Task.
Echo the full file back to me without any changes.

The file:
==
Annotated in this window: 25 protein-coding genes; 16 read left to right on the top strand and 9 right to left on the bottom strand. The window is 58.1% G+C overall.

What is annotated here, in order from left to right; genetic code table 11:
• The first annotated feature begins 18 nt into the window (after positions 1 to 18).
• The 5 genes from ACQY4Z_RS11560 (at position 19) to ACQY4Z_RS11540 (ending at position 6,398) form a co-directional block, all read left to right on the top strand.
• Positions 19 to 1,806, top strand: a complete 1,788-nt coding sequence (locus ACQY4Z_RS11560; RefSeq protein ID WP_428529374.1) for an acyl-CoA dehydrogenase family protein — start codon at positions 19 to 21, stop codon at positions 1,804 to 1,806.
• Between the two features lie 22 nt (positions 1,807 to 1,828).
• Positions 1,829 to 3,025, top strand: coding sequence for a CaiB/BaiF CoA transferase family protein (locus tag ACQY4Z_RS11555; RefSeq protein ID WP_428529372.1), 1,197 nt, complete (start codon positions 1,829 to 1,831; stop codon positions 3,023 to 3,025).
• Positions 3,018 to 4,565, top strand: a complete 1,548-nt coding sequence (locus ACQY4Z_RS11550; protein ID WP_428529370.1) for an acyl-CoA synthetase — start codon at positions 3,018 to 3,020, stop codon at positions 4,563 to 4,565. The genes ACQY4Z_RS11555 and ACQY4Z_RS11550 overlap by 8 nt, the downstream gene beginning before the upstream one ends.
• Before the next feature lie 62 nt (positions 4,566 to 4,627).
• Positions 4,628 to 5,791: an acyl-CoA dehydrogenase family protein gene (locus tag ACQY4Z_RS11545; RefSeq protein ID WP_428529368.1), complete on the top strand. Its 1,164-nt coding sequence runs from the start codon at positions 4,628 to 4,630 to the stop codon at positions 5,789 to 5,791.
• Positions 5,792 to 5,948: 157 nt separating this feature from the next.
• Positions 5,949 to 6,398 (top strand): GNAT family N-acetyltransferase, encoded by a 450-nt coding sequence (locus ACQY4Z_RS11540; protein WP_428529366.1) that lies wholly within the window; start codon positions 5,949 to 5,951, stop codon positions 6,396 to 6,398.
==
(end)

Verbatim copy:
Annotated in this window: 25 protein-coding genes; 16 read left to right on the top strand and 9 right to left on the bottom strand. The window is 58.1% G+C overall.

What is annotated here, in order from left to right; genetic code table 11:
• The first annotated feature begins 18 nt into the window (after positions 1 to 18).
• The 5 genes from ACQY4Z_RS11560 (at position 19) to ACQY4Z_RS11540 (ending at position 6,398) form a co-directional block, all read left to right on the top strand.
• Positions 19 to 1,806, top strand: a complete 1,788-nt coding sequence (locus ACQY4Z_RS11560; RefSeq protein ID WP_428529374.1) for an acyl-CoA dehydrogenase family protein — start codon at positions 19 to 21, stop codon at positions 1,804 to 1,806.
• Between the two features lie 22 nt (positions 1,807 to 1,828).
• Positions 1,829 to 3,025, top strand: coding sequence for a CaiB/BaiF CoA transferase family protein (locus tag ACQY4Z_RS11555; RefSeq protein ID WP_428529372.1), 1,197 nt, complete (start codon positions 1,829 to 1,831; stop codon positions 3,023 to 3,025).
• Positions 3,018 to 4,565, top strand: a complete 1,548-nt coding sequence (locus ACQY4Z_RS11550; protein ID WP_428529370.1) for an acyl-CoA synthetase — start codon at positions 3,018 to 3,020, stop codon at positions 4,563 to 4,565. The genes ACQY4Z_RS11555 and ACQY4Z_RS11550 overlap by 8 nt, the downstream gene beginning before the upstream one ends.
• Before the next feature lie 62 nt (positions 4,566 to 4,627).
• Positions 4,628 to 5,791: an acyl-CoA dehydrogenase family protein gene (locus tag ACQY4Z_RS11545; RefSeq protein ID WP_428529368.1), complete on the top strand. Its 1,164-nt coding sequence runs from the start codon at positions 4,628 to 4,630 to the stop codon at positions 5,789 to 5,791.
• Positions 5,792 to 5,948: 157 nt separating this feature from the next.
• Positions 5,949 to 6,398 (top strand): GNAT family N-acetyltransferase, encoded by a 450-nt coding sequence (locus ACQY4Z_RS11540; protein WP_428529366.1) that lies wholly within the window; start codon positions 5,949 to 5,951, stop codon positions 6,396 to 6,398.